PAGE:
‘Do I have to go to church every Sunday?
This depends a great deal on what your criteria are for making decisions. Some people are ruled by what they feel like and, for such people, everything that they do depends on their ‘feelings’ and usually on whether they ‘get anything out of it’
But there are a great many things that we do in life which appear to have no immediate benefit to us. One example is the diet we eat. Endless chips seem to be good and nourishing, but in the long run they are bad for us. In the same way good things are not always perceived as such. Children wonder why they have to clean their teeth twice a day.
Church going is like that. It is not a matter of what we get out of it – although we may indeed receive a good deal, whether we feel it or not. The really important issue is what we give to it: the whole matter of duty. Our worship is really about giving God the honour which fits His name. That is something that we have a responsibility to do. It is a kind of responsive offering in gratitude for all He has done for us. Another vital reason why we go to church is to learn more about the Word of God, in order that it may increasingly affect our lives. A third reason is that we have the chance to receive the Holy Communion, which is a supper and a meal and a way in which the Lord feeds us spiritually. But the most significant of all reasons requires me to use what is nowadays a dirty word: duty.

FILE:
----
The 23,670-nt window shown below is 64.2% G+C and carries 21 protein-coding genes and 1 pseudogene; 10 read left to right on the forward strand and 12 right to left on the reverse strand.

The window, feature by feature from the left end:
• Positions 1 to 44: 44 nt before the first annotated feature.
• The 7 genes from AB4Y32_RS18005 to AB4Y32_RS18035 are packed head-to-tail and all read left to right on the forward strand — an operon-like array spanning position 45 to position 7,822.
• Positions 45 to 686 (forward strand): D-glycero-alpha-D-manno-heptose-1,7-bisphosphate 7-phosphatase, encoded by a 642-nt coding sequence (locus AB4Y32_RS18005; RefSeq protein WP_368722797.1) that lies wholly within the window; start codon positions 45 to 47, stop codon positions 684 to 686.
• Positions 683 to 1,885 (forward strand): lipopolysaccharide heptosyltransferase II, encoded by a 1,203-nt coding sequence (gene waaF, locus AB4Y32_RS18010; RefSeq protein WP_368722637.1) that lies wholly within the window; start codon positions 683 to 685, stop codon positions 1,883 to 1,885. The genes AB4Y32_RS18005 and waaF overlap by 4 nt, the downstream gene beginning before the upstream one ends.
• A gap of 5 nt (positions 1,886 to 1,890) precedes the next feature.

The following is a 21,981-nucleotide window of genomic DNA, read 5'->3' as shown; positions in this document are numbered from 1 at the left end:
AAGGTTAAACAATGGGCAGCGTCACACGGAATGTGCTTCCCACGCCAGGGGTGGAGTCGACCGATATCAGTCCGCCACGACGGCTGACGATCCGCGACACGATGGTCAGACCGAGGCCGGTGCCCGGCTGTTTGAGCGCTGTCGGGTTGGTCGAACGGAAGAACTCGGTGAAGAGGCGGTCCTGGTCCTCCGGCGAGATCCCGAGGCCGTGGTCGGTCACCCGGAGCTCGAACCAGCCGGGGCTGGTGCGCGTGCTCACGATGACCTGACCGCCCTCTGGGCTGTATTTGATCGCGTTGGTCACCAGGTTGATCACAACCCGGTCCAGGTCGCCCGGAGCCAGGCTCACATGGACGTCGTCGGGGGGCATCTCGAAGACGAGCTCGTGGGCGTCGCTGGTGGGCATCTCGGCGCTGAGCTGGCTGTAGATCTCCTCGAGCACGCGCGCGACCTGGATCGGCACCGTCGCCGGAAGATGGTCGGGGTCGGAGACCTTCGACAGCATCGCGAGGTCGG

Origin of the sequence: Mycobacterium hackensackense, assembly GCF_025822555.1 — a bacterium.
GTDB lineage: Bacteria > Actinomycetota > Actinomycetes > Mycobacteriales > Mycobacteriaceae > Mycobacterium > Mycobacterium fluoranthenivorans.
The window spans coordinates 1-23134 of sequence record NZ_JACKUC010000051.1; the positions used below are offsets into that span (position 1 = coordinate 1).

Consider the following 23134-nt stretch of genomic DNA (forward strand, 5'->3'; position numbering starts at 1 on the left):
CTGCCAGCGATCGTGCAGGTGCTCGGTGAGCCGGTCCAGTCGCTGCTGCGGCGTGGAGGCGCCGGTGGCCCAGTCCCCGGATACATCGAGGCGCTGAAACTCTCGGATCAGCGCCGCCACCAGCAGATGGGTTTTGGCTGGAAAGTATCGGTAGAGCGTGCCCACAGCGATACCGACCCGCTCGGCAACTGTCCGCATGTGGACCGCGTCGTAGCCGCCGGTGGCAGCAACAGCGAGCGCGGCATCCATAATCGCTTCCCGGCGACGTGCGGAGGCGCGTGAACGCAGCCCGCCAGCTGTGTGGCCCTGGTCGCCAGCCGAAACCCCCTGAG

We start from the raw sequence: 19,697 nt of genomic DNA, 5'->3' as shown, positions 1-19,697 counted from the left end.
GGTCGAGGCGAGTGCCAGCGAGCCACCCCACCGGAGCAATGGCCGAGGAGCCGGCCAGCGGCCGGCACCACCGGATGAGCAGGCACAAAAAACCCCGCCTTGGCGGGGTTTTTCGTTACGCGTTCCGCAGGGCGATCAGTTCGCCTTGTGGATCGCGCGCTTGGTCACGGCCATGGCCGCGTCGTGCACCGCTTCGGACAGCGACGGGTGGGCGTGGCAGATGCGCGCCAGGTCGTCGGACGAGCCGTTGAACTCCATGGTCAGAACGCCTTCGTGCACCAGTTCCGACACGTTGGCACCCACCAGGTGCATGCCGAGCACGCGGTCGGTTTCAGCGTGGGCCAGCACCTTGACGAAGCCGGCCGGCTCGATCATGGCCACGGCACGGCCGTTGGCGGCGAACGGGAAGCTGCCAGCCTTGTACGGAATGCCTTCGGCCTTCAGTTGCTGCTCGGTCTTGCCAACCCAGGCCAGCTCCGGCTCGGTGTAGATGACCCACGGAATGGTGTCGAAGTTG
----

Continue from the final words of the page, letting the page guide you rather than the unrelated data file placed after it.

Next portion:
When I was a child my grandma gave me a bookmark. I have it still. It said: ‘Work hard; do your duty; and leave the rest to God’. That is not bad way of summing up what the Christian Life is about.
But there is still another reason why we should be in the church building every Sunday; and that is the fact that Jesus Himself took public worship seriously. We shall surely want to follow his example in all things.
John Pearce is Rector of Limehouse in the diocese of London